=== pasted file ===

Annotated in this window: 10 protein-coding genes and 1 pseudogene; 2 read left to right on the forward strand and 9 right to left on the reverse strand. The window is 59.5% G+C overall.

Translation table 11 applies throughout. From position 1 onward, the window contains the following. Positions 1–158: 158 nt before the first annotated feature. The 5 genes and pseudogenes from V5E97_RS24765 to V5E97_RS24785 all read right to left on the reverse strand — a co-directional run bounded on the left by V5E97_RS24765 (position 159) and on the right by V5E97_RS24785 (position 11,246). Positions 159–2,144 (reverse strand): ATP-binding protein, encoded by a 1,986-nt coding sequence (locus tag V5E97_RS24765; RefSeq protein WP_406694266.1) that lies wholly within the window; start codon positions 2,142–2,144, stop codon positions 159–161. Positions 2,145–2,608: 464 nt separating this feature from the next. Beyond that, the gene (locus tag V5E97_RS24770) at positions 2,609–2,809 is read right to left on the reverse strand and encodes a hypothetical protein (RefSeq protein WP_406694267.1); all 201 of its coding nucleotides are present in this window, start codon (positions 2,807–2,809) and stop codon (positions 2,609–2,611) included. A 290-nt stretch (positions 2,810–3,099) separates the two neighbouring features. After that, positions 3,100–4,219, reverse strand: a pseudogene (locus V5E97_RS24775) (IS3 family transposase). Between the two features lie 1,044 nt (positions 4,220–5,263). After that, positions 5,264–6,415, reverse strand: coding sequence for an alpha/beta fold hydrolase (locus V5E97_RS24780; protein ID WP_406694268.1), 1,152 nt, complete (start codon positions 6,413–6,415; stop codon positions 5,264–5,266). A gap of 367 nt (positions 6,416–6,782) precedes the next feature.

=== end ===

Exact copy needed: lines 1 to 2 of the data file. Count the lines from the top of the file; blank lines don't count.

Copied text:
Annotated in this window: 10 protein-coding genes and 1 pseudogene; 2 read left to right on the forward strand and 9 right to left on the reverse strand. The window is 59.5% G+C overall.

Translation table 11 applies throughout. From position 1 onward, the window contains the following. Positions 1–158: 158 nt before the first annotated feature. The 5 genes and pseudogenes from V5E97_RS24765 to V5E97_RS24785 all read right to left on the reverse strand — a co-directional run bounded on the left by V5E97_RS24765 (position 159) and on the right by V5E97_RS24785 (position 11,246). Positions 159–2,144 (reverse strand): ATP-binding protein, encoded by a 1,986-nt coding sequence (locus tag V5E97_RS24765; RefSeq protein WP_406694266.1) that lies wholly within the window; start codon positions 2,142–2,144, stop codon positions 159–161. Positions 2,145–2,608: 464 nt separating this feature from the next. Beyond that, the gene (locus tag V5E97_RS24770) at positions 2,609–2,809 is read right to left on the reverse strand and encodes a hypothetical protein (RefSeq protein WP_406694267.1); all 201 of its coding nucleotides are present in this window, start codon (positions 2,807–2,809) and stop codon (positions 2,609–2,611) included. A 290-nt stretch (positions 2,810–3,099) separates the two neighbouring features. After that, positions 3,100–4,219, reverse strand: a pseudogene (locus V5E97_RS24775) (IS3 family transposase). Between the two features lie 1,044 nt (positions 4,220–5,263). After that, positions 5,264–6,415, reverse strand: coding sequence for an alpha/beta fold hydrolase (locus V5E97_RS24780; protein ID WP_406694268.1), 1,152 nt, complete (start codon positions 6,413–6,415; stop codon positions 5,264–5,266). A gap of 367 nt (positions 6,416–6,782) precedes the next feature.